Psychotherapy Research: Logotherapy
This paper is intended to describe and provide examples of logotherapy and where it came from. Logotherapy was developed by Viktor Frankl and is used to help clients perceive their own life and try to find meaning for it. The process of logotherapy is based on the idea that our primary motivation to life is to find meaning. This Unique form of therapy uses the idea of meaning like no other therapy has. It has received generally positive criticism and is still in use today to help people deal with anxiety disorders.
The term “Logotherapy,” which is founded by Viktor Frankl, is derived from the Greek word, “logos”, which means “meaning”. The word “therapy” deals with the treatment for disorders. Frankl’s concept is based on the idea that our primary motivation in life is to find a meaning in life. Logotherapy was first published in 1938 Viktor Frankl and Logotherapy.
During his early teenage years, Frankl became interested in psychology and even though he was in high school he also attended college psychology classes. He became interested in Sigmund Freud’s work and sent an article to him, titled “Internationale Zeitschrift fur Psycholanalyse” to which he accepted. But by the time it was published, Frankle was now influenced by Adler’s work. At 17, Frankl lectured at his college and discussed a topic on the meaning of life. His two main points were that “life does not answer our questions about the meaning of life but rather puts those questions on us,” and “the ultimate meaning of life is beyond the grasp of our intellect, but is something we only can live by, without ever being able to define it cognitively” After Adler established his school of psychology around the same time the First World War ended, many people had the existential question of the meaning of life, which was of course what Frankl took advantage of. In 1930, new concepts and coined new terms, namely, Logotherapy. ‘With the rise of Hitler, Frankl was taken to a concentration camp. Although he was stripped of everything, during this time he managed to write his book Aerztliche Seelsorge, later published in English as “The Doctor and the Soul.”’ “The Doctor and the Soul” had Frankl’s theories. The 3 tenets of Logotherapy were tested in the camps in which he was in. 1. Life has meaning under all circumstances, even the most miserable ones. 2. Our main motivation for living is our will to find meaning in life. 3. We have freedom to find meaning in what we do, and what we experience, or a least in the stand we take when faced with a situation of unchangeable suffering. After his release, Frankl refined and strengthened the idea of Logotherapy. He worked at a hospital where he would practice his methods on patients Assumptions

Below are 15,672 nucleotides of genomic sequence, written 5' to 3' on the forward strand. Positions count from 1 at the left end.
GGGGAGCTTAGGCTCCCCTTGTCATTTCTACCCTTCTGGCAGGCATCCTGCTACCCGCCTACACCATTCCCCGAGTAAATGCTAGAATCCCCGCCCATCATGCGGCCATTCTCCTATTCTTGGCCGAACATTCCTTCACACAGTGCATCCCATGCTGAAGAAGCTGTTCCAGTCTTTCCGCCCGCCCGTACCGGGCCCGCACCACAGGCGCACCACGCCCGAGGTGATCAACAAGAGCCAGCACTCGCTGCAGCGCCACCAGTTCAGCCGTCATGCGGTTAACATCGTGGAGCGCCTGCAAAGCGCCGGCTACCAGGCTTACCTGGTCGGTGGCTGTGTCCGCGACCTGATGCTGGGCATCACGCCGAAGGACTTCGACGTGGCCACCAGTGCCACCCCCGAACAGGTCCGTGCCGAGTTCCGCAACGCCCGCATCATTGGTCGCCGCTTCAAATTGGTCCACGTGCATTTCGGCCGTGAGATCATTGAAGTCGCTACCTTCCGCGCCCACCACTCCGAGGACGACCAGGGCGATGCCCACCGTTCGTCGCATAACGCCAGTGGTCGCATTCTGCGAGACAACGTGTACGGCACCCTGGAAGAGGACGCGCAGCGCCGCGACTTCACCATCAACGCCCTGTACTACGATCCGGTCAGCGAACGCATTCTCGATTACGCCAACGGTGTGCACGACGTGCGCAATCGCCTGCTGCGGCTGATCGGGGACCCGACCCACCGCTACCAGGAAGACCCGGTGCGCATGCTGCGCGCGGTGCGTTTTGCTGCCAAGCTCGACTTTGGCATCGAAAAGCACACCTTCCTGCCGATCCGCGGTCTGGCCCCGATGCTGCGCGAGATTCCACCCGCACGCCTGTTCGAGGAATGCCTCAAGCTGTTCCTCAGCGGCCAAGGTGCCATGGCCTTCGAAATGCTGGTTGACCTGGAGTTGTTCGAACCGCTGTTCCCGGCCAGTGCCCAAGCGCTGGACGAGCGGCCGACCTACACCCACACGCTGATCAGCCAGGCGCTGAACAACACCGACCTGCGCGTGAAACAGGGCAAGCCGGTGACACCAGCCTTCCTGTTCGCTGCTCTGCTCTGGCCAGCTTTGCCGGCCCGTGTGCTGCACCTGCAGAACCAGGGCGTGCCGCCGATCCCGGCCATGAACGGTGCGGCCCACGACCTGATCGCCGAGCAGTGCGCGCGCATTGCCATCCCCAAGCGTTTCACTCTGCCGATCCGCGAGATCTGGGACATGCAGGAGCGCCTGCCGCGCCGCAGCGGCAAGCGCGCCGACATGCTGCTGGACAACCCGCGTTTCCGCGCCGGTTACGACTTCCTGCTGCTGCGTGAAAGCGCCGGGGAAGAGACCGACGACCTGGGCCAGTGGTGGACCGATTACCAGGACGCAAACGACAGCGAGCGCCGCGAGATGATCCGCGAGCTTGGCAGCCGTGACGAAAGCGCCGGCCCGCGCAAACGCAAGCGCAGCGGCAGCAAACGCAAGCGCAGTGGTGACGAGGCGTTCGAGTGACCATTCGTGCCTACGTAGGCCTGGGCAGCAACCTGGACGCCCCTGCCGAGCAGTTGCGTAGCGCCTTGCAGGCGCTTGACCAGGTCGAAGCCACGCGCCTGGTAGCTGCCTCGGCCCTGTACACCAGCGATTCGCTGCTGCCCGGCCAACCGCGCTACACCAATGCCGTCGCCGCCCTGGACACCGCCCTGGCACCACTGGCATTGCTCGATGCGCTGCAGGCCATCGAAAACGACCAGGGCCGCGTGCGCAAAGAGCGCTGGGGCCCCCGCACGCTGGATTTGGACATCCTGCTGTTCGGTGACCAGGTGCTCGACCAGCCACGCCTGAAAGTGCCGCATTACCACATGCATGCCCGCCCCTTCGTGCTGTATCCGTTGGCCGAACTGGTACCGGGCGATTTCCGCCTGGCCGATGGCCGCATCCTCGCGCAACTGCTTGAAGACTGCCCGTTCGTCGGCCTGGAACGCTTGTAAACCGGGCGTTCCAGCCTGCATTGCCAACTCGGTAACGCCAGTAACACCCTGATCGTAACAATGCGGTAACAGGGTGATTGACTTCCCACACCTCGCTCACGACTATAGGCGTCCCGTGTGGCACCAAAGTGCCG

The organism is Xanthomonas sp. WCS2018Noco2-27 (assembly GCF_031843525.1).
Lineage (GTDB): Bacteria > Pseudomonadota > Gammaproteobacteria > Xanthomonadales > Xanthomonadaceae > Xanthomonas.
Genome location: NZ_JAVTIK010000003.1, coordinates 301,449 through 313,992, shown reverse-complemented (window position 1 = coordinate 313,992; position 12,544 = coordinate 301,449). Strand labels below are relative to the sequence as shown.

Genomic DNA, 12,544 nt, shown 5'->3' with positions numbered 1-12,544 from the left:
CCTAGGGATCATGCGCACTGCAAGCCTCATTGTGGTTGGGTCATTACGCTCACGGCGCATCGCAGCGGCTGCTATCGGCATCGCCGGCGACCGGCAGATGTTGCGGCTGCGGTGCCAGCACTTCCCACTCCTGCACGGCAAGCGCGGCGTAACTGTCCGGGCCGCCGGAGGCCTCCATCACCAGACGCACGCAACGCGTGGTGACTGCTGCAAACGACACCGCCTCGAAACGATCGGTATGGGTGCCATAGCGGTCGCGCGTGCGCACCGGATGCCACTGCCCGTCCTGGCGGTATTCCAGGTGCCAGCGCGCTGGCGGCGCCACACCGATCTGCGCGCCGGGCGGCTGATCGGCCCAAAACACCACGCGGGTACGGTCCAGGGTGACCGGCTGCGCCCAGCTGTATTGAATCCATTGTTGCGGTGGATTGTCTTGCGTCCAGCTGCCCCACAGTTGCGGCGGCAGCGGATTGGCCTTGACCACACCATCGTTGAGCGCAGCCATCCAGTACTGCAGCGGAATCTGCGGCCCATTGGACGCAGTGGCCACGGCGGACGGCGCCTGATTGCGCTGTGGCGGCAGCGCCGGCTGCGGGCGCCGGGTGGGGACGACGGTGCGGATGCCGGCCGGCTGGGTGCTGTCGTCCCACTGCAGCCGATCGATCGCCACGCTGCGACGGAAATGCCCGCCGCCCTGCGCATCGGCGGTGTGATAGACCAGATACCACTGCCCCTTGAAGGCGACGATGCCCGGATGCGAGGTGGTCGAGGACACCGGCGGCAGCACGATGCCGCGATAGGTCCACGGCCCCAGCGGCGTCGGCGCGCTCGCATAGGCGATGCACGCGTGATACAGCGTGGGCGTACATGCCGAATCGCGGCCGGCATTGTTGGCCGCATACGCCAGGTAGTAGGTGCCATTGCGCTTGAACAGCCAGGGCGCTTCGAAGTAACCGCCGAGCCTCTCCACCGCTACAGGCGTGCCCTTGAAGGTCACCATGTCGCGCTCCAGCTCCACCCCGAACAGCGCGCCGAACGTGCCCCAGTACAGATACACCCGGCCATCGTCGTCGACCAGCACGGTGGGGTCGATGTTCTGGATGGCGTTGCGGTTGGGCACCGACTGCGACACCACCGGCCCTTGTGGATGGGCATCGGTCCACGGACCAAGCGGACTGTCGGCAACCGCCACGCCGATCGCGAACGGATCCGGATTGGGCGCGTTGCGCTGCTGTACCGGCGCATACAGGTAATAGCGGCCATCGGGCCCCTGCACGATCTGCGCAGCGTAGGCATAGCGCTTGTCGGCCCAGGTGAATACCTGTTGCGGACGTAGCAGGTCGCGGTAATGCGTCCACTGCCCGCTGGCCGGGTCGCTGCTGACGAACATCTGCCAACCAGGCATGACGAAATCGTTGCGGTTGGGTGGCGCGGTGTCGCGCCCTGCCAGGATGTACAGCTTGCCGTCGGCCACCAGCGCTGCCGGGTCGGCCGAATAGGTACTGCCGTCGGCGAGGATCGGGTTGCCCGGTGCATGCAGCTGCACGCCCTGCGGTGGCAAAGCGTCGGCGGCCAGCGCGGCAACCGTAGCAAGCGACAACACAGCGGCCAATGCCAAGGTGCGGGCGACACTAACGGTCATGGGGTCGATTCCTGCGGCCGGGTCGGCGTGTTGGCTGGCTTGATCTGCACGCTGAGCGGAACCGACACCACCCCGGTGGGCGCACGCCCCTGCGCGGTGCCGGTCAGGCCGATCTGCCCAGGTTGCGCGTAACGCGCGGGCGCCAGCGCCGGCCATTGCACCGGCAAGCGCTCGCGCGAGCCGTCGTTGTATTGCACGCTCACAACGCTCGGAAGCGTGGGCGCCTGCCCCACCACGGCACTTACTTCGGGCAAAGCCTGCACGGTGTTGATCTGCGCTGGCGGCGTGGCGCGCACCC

There are several assumptions in Logotherapy, which like any other form of psychotherapy, cannot be proven or disproven with any absolution. The Logotherapy Institute states that “to see if these assumptions make sense in our lives, we must assume that they are true.” The following list is the assumptions of Logotherapy as listed on the Logotherapy Institute website. 1. “The human being is an entity consisting of body, mind, and spirit. 2. Life has meaning under all circumstances, even the most miserable. 3. People have a will to meaning.
4. People have freedom under all circumstances to activate the will to find meaning. 5. Life has a demand quality to which people must respond if decisions are to be meaningful. 6. The individual is unique.
“The first assumption deals with the body (soma), mind (psyche), and spirit (noos). According to Frankl, the body and mind are what we have and the spirit is what we are. Assumption two is “ultimate meaning”. This is difficult to grasp but it is something everyone experiences and it represents an order in a world with laws that go beyond human laws....
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